Calif. lawmakers want Medal of Honor for Peralta
Stars and Stripes
WASHINGTON — A group of California lawmakers has asked the White House to reconsider posthumously awarding Marine Sgt. Rafael Peralta the Medal of Honor, calling it an appropriate honor for his actions.
In a letter sent to the White House on Friday, the seven members of Congress request that President Obama upgrade the Navy Cross already given to Peralta’s family, or give a better explanation why the fallen Marine’s actions do not meet the criteria for the military’s highest honor.
“While the Navy Cross has been bestowed on hundreds of brave men and women since World War I, and we in no way wish to denigrate the memory or valor of those who received the award, we feel Sgt. Peralta’s bravery warrants the highest commendation our country can give: the Medal of Honor,” the letter stated.
Peralta was attached to the Okinawa-based 31st Marine Expeditionary Unit in November 2004 when he was shot performing house-to-house searches for insurgents.
Eyewitnesses said after falling to the ground mortally wounded, Peralta grabbed a live grenade and smothered it with his body, saving the Marines around him.
But last September, Secretary of Defense Robert Gates said medical and forensic experts said the bullet in Peralta’s brain would have prevented him from deliberately performing such a move, and thus he could not meet the standards for the Medal of Honor.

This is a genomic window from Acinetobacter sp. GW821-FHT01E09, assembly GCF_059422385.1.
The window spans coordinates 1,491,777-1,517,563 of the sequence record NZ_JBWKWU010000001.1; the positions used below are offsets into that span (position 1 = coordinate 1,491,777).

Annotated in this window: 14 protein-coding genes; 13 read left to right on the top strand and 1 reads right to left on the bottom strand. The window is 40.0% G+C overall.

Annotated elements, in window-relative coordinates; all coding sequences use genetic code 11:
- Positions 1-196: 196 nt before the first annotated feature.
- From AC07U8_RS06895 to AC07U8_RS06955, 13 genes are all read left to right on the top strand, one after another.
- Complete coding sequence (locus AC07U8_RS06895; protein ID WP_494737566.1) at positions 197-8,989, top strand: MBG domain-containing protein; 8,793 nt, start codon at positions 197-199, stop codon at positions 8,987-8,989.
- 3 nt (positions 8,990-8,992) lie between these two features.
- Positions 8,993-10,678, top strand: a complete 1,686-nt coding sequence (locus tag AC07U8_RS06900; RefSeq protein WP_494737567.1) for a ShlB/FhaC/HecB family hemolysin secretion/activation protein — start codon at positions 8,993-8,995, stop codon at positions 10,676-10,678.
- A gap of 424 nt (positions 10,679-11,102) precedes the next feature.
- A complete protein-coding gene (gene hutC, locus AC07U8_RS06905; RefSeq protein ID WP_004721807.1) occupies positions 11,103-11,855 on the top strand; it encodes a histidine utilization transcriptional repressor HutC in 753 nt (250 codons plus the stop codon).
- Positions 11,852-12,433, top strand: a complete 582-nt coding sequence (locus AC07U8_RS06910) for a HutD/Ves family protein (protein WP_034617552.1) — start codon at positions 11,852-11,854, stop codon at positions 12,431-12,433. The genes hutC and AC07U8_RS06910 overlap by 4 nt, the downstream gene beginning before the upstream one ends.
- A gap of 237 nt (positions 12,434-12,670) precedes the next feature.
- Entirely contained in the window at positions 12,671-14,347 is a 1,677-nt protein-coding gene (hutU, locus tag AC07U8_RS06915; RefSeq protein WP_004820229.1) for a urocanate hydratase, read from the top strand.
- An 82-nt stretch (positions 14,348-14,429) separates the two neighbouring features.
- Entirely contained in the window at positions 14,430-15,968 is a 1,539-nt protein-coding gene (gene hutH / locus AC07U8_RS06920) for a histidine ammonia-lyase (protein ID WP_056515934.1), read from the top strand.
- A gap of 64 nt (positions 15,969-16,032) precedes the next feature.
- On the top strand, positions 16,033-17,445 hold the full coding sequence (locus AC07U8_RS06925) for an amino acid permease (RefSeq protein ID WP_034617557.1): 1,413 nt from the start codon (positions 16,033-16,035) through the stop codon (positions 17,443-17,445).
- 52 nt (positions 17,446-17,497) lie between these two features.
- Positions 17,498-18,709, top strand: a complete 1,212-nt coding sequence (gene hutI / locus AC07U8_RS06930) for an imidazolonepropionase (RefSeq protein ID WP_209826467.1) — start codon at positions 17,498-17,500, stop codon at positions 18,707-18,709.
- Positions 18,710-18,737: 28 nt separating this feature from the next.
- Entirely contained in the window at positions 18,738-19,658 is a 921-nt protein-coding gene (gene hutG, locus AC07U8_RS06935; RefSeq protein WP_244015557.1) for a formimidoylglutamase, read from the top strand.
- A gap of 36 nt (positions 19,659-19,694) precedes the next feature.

Requirements outlined by Congress for the medal state that along with conspicuous heroism the investigators must find “incontestable proof” of the circumstances. Last fall, Navy officials cited “conflicting evidence” in the case because of the lingering medical questions.
The lawmakers — Democrats Sen. Diane Feinstein, Sen. Barbara Boxer, Rep. Bob Filner and Rep. Susan Davis, as well as Republicans Reps. Brian Bilbray, Darrell Issa and Duncan Hunter — said the Defense Department has since rejected their requests to reopen the case.
“If a new review is not possible, we request that the administration detail its reasons for this change in precedent for this type of valor,” the letter states.
Fellow Marines and family members of Peralta told the Honolulu Star-Bulletin last month they are still petitioning both the Department and White House on the issue. His family has not actually been presented the Navy Cross from the Corps, nor have they requested the award.
Only four Medals of Honor have been awarded for actions in Iraq.